Study 2 built upon this first study by addressing the research question of whether the same infants exhibit responses indicative of perceptual narrowing towards their native language at around 6 months of age, even if presented with two languages belonging to the same rhythm class. The study provided evidence that in the context of sequentially presented rich audio-visual speech utterances, the same infants’ perception now tested at 6 months of age narrowed in the direction of their native language (either German or Swedish). These changes in sensitivity became manifest in significantly different gaze durations for their native language after listening to the same. The German infants exhibited the expected familiarity effect – looking significantly longer to their native language after listening to the same - while the Swedish infants exhibited an unexpected novelty effect – looking significantly shorter to their native language after listening to the same. This discrepancy might result from the Swedish 6-month-old infants’ greater attentional focus on the German visual speech even during baseline, i.e. specific acoustic characteristics that particularly attracted the Swedish 6-month-old infants’ attention, or the different linguistic backgrounds of the two infant samples (infants growing up in Sweden often hear more than just one language even if their parents are native Swedish). Nevertheless, any divergence from random looking behavior is indicative of the infants’ sensitivity to discriminate between the presented stimuli. Thus, these two studies indicate the necessity of taking language distances into account in future studies.
Study 3 added more detailed analyses of the infants’ gaze patterns in the context of face-scanning behavior by addressing the research question of how infants scan facial regions (i.e. eyes or mouth) of an articulating face during the first year of life in the context of rhythmically similar languages and how their face-scanning behavior is associated with expressive language outcomes in the second year of life. This study demonstrated that even when presenting languages belonging to the same rhythm class, the first attentional shift towards the mouth occurred at 8 months of age, independent on the presented language. The presented language seemed to have an influence beginning at 12 months of age: only after listening to their native language the infants begin to turn back their looking behavior to the eyes (second attentional shift), whereas after listening to a non-native language, their looking behavior remained at chance level. This last aspect differed in previous studies using languages belonging to different rhythm classes, with infants preferring the mouth after listening to a more distant non-native language. Furthermore and considered with caution, only gaze behavior at 12 months of age exhibited a slightly marginal association with the infants’ expressive vocabulary at 18 months of age – the more 12-month-old infants looked at the mouth, the more words they were able to express at 18 months of age. Taken together, the three studies making up the present synopsis provide additional empirical evidence in the complex research area of audio-visual speech perception. The appearance of similar results to previous findings, except that languages belonging to the same rhythm class were used in these studies, reflects that the infants’ sensitivity to audio-visual match and scan certain facial regions with benefits is not only attributable to suprasegmental cues but also attributed to segmental cues. In other words, infants are more sensitive to identify more fine-grained speech attributes (e.g. phonetic, phonological and slightly distinctive rhythmic-prosodic cues) in languages belonging to the same rhythm class than has ever been shown before. For this reason, it is of great importance for future studies to consider language distance as a supplementary variable when analyzing infants’ speech processing. The finding that infants at 4.5 months of age were sensitive to audio-visual match their native and a non-native language, but beyond 6 months of age became more sophisticated in processing their native attributes (perceptual narrowing), stresses the importance of early interventions in deaf and hearing-impaired infants (e.g. implanting cochlear implants at an early age within this apparently sensitive developmental period).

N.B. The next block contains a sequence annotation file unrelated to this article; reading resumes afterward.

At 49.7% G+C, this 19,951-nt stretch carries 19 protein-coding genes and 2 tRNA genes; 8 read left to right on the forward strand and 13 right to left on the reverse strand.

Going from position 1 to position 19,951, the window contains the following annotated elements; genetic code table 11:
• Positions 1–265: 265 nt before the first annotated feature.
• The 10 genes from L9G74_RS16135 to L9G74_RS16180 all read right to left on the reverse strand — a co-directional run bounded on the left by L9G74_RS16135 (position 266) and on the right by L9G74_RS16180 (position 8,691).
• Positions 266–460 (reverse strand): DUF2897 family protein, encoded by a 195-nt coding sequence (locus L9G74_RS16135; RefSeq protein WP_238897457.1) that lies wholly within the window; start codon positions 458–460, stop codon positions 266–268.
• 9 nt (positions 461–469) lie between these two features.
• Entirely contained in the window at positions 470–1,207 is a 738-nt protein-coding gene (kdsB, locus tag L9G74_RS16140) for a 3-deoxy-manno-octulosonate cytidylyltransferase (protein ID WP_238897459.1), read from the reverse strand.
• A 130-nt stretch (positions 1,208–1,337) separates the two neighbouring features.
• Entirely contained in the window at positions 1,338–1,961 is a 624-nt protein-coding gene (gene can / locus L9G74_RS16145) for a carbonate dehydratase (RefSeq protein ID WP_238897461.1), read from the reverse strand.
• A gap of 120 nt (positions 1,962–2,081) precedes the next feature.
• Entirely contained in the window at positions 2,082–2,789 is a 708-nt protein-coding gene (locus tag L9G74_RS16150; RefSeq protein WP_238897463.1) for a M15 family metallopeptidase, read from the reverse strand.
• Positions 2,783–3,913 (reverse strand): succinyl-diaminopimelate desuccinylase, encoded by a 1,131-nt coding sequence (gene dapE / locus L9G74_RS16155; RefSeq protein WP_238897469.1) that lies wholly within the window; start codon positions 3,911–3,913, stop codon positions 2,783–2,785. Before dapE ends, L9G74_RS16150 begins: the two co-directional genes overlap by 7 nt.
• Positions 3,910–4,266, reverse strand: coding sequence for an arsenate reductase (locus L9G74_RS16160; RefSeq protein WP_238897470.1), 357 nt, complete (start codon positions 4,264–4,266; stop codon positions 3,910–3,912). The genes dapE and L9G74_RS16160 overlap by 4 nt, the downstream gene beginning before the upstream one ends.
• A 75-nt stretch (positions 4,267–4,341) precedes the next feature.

|SWD Keywords:||Kleinkind ; Spracherwerb ; Sprachverstehen ; Sprachwahrnehmung|
|Keywords:||speech perception, audio-visual matching, (multisensory) perceptual narrowing, phonological/phonetic cues, cross-cultural study, eye-tracking, face-scanning behavior|
|RVK Classification:||CQ 4000|
|Release Date:||23. February 2021|